In Portugal, there are references to olive trees dating back to the time of the Visigothic Code which mentioned laws that protected agriculture and penalized anyone who “plucked other people’s trees”.
Reading the medieval toll documents, one can conclude that the olive oil was one of the main foodstuffs of the local commerce since it was a valuable asset.
During the Discoveries age, olive oil and wine were two of the most exported agricultural products and the Portuguese olive oil won a prize at the Paris exposition of 1889.
Nowadays, our olive oil is recognised all over the world for its quality, flavour and authenticity and is part of most of the Mediterranean recipes.
The olive is processed with modern methods and olive oil is classified according to its production process.
The three types of olive oil are also classified according to its type of culture and degree of acidity: virgin, extra-virgin and singled varietal.
Throughout the country you will find olive oil which differs according to the different microclimates. You may find it fruity, slightly thick, golden or yellow with a touch of green, bitter, spicy or sweeter, soft or intense. This is how Portuguese olive oil is.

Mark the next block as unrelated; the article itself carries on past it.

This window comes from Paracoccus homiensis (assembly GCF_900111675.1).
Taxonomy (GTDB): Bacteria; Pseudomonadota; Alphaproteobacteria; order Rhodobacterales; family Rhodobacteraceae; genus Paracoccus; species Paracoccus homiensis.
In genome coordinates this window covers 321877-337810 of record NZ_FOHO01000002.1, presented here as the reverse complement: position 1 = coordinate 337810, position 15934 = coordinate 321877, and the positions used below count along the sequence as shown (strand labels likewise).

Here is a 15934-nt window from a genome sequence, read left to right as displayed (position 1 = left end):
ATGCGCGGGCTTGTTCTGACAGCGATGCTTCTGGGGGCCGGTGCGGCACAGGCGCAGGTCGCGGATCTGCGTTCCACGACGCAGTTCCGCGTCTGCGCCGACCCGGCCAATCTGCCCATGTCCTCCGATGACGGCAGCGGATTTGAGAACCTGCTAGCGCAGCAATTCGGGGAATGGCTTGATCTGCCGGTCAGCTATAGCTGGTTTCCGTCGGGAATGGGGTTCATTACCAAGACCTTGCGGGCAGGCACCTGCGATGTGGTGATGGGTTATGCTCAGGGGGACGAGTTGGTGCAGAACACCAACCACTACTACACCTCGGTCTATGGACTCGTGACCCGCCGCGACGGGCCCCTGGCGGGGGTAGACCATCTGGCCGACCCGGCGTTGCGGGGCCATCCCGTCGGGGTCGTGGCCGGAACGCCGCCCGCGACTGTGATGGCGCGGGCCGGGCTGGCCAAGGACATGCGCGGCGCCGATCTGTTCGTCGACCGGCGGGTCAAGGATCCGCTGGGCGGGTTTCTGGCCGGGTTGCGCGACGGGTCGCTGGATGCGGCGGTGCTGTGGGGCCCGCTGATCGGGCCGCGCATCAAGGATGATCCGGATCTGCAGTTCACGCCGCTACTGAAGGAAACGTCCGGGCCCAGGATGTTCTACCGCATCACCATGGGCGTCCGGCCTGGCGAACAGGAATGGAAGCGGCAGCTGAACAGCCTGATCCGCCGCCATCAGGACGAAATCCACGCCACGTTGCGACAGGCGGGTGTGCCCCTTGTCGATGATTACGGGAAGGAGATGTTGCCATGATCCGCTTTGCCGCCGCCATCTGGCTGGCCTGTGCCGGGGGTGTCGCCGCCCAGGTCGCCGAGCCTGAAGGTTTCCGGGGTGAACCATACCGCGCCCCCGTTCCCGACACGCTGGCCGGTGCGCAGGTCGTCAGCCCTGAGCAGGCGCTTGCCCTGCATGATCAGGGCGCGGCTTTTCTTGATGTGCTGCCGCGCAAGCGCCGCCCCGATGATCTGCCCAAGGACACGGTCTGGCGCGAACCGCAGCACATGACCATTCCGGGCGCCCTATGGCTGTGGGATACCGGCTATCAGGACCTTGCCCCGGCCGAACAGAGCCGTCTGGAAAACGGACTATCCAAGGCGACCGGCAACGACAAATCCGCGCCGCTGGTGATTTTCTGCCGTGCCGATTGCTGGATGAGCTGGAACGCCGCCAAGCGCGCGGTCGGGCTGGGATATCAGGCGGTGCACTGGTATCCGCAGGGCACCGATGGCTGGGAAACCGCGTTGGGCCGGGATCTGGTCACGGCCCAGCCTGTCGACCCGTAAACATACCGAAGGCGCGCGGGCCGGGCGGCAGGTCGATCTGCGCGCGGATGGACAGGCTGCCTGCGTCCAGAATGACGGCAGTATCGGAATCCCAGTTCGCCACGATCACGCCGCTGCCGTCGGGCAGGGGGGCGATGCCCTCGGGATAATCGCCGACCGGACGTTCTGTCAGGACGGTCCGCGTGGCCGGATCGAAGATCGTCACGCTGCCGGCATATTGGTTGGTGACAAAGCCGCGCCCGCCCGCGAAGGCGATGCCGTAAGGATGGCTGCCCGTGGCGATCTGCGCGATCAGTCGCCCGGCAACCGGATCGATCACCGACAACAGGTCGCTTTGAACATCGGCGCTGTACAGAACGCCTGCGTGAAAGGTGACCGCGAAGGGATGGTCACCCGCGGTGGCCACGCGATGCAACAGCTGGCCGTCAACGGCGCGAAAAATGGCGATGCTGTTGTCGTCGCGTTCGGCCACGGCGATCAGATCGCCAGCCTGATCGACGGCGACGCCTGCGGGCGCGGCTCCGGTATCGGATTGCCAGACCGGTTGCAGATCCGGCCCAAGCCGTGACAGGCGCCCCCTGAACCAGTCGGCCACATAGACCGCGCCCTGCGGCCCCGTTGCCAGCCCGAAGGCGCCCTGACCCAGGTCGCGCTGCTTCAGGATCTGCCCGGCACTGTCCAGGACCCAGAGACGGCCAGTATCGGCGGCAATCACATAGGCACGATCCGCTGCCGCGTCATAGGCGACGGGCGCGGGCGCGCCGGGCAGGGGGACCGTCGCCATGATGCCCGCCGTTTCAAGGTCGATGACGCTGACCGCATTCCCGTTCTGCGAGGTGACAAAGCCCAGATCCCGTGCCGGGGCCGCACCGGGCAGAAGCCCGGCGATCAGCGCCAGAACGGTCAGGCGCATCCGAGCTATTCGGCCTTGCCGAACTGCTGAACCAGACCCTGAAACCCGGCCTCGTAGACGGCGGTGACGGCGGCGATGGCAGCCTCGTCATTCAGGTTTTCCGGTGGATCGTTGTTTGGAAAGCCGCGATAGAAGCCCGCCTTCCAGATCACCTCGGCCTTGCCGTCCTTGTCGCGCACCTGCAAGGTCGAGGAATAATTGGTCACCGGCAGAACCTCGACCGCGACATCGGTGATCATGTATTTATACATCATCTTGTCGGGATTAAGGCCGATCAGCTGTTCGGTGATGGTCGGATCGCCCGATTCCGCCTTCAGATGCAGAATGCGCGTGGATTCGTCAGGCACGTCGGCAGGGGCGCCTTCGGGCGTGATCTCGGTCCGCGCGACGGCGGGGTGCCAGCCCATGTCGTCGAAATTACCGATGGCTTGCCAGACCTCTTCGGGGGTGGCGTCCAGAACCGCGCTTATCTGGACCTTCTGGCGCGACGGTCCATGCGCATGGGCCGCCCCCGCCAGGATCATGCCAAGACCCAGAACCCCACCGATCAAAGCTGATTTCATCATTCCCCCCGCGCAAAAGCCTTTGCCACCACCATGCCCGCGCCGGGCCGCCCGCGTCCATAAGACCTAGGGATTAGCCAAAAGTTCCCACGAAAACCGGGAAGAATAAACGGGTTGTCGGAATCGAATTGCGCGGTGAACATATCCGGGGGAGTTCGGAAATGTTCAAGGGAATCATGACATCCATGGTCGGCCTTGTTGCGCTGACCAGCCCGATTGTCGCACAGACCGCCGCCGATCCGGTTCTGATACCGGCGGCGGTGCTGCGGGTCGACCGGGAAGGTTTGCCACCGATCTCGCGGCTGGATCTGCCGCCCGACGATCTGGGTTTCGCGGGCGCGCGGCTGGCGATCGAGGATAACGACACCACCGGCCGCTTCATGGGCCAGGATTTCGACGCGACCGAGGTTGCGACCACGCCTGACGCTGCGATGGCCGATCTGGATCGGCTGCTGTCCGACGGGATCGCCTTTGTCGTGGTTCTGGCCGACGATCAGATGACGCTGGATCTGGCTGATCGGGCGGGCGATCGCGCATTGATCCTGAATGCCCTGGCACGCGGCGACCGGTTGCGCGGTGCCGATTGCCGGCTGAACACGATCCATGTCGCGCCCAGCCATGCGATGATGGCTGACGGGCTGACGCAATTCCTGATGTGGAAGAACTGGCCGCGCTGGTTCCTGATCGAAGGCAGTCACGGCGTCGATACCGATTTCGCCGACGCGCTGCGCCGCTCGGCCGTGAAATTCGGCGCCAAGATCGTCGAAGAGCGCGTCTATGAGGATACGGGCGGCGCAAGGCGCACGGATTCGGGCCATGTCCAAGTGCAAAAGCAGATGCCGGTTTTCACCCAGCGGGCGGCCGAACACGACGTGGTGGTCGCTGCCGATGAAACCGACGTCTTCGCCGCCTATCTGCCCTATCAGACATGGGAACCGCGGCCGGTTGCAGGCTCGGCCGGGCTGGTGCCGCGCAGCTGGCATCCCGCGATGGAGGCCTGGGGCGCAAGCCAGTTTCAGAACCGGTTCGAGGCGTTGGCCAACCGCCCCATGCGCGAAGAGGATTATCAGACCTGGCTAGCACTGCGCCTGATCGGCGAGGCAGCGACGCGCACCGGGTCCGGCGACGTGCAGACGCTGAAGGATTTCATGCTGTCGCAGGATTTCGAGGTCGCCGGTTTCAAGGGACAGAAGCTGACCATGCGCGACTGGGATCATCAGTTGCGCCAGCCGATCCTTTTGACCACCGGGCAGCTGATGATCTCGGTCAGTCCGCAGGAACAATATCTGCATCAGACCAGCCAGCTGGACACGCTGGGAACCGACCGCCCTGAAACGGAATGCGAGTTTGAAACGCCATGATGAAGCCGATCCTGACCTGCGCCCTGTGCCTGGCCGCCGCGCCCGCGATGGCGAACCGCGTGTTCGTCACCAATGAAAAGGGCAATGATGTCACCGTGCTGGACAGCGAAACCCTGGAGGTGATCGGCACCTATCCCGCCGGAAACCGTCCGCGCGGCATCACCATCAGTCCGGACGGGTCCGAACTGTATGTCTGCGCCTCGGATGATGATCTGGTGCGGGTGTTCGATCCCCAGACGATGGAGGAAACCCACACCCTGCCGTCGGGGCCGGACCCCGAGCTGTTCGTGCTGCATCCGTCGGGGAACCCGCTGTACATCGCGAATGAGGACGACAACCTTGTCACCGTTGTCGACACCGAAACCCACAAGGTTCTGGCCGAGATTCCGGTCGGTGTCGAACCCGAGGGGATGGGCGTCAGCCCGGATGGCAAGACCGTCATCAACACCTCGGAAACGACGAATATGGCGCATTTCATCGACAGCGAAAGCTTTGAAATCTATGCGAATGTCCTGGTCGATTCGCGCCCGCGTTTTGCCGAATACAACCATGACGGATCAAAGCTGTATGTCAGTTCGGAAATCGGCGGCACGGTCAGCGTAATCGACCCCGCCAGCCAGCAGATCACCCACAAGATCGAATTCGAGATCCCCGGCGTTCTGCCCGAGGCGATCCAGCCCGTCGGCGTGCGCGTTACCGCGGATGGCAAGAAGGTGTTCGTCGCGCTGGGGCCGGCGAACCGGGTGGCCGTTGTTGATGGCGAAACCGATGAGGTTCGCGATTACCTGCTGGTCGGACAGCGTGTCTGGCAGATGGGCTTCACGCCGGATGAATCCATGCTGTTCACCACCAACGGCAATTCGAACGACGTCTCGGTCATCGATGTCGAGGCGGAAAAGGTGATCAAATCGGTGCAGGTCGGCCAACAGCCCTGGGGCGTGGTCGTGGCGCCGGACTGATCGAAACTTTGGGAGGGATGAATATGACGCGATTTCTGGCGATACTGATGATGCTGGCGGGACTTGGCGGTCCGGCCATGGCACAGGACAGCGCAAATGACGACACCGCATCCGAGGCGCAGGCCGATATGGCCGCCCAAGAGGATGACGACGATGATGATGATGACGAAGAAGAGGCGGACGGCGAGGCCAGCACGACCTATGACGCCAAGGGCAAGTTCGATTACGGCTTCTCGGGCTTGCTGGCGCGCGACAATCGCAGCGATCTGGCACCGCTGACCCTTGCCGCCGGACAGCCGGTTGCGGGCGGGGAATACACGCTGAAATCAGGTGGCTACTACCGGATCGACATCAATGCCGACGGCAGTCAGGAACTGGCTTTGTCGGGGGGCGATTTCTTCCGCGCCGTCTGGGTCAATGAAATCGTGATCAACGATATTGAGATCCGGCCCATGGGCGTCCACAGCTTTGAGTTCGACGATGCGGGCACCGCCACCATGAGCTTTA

The main olive-growing region in Portugal is Alentejo, followed by Trás-os-Montes, in the northeast. You will find big extensions of olive trees from this region to Beira interior Norte.
If you follow the river Tejo all the way to Lisboa, you will reach Ribatejo, another region where olive oil with DOP is produced: it is here in Ribatejo that you will find cities like Abrantes, Santarém, Torres Novas and Tomar. In Tomar there is a castle and the Convent of Christ and both are classified as World Heritage by Unesco. There are also the King’s presses which date back to the XII and XIII centuries, when the city was the main place of the Knights Templar Order.
Further south, there is Alentejo: in the north you find cities like Portalegre and Reguengos de Monsaraz. Towards the interior of the country, you can get to know cities such as Portel, Vidigueira and Torrão. Alentejo is the biggest oil-growing area in Portugal, with its traditional, semi-intensive and intensive olive growing and three DOP brands. An example of an important production is the olive oil from Moura, which includes the productions from Serpa and Vila Verde de Ficalho that can be seen in the Olive oil museum, including the press of Varas do Fojo.